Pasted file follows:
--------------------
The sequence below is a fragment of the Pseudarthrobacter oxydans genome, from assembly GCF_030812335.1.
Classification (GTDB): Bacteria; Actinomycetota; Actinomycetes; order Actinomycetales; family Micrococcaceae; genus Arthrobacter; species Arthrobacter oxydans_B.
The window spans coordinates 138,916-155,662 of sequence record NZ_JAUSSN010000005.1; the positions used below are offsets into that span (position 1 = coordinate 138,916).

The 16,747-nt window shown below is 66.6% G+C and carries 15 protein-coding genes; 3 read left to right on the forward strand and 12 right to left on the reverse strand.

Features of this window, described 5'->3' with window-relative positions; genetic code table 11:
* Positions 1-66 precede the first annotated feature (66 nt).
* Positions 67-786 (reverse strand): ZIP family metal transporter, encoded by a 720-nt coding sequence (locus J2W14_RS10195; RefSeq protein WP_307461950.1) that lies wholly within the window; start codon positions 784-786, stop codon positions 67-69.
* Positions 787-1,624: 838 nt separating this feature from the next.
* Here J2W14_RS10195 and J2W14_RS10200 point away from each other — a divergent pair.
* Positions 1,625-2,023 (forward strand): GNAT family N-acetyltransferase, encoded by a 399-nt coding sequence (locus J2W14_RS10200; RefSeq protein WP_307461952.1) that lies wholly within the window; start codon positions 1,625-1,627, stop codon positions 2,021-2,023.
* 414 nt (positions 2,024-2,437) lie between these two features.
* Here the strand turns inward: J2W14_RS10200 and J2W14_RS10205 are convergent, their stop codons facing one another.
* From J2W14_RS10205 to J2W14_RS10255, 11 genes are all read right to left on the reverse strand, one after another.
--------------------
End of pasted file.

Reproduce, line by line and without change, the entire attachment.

The sequence below is a fragment of the Pseudarthrobacter oxydans genome, from assembly GCF_030812335.1.
Classification (GTDB): Bacteria; Actinomycetota; Actinomycetes; order Actinomycetales; family Micrococcaceae; genus Arthrobacter; species Arthrobacter oxydans_B.
The window spans coordinates 138,916-155,662 of sequence record NZ_JAUSSN010000005.1; the positions used below are offsets into that span (position 1 = coordinate 138,916).

The 16,747-nt window shown below is 66.6% G+C and carries 15 protein-coding genes; 3 read left to right on the forward strand and 12 right to left on the reverse strand.

Features of this window, described 5'->3' with window-relative positions; genetic code table 11:
* Positions 1-66 precede the first annotated feature (66 nt).
* Positions 67-786 (reverse strand): ZIP family metal transporter, encoded by a 720-nt coding sequence (locus J2W14_RS10195; RefSeq protein WP_307461950.1) that lies wholly within the window; start codon positions 784-786, stop codon positions 67-69.
* Positions 787-1,624: 838 nt separating this feature from the next.
* Here J2W14_RS10195 and J2W14_RS10200 point away from each other — a divergent pair.
* Positions 1,625-2,023 (forward strand): GNAT family N-acetyltransferase, encoded by a 399-nt coding sequence (locus J2W14_RS10200; RefSeq protein WP_307461952.1) that lies wholly within the window; start codon positions 1,625-1,627, stop codon positions 2,021-2,023.
* 414 nt (positions 2,024-2,437) lie between these two features.
* Here the strand turns inward: J2W14_RS10200 and J2W14_RS10205 are convergent, their stop codons facing one another.
* From J2W14_RS10205 to J2W14_RS10255, 11 genes are all read right to left on the reverse strand, one after another.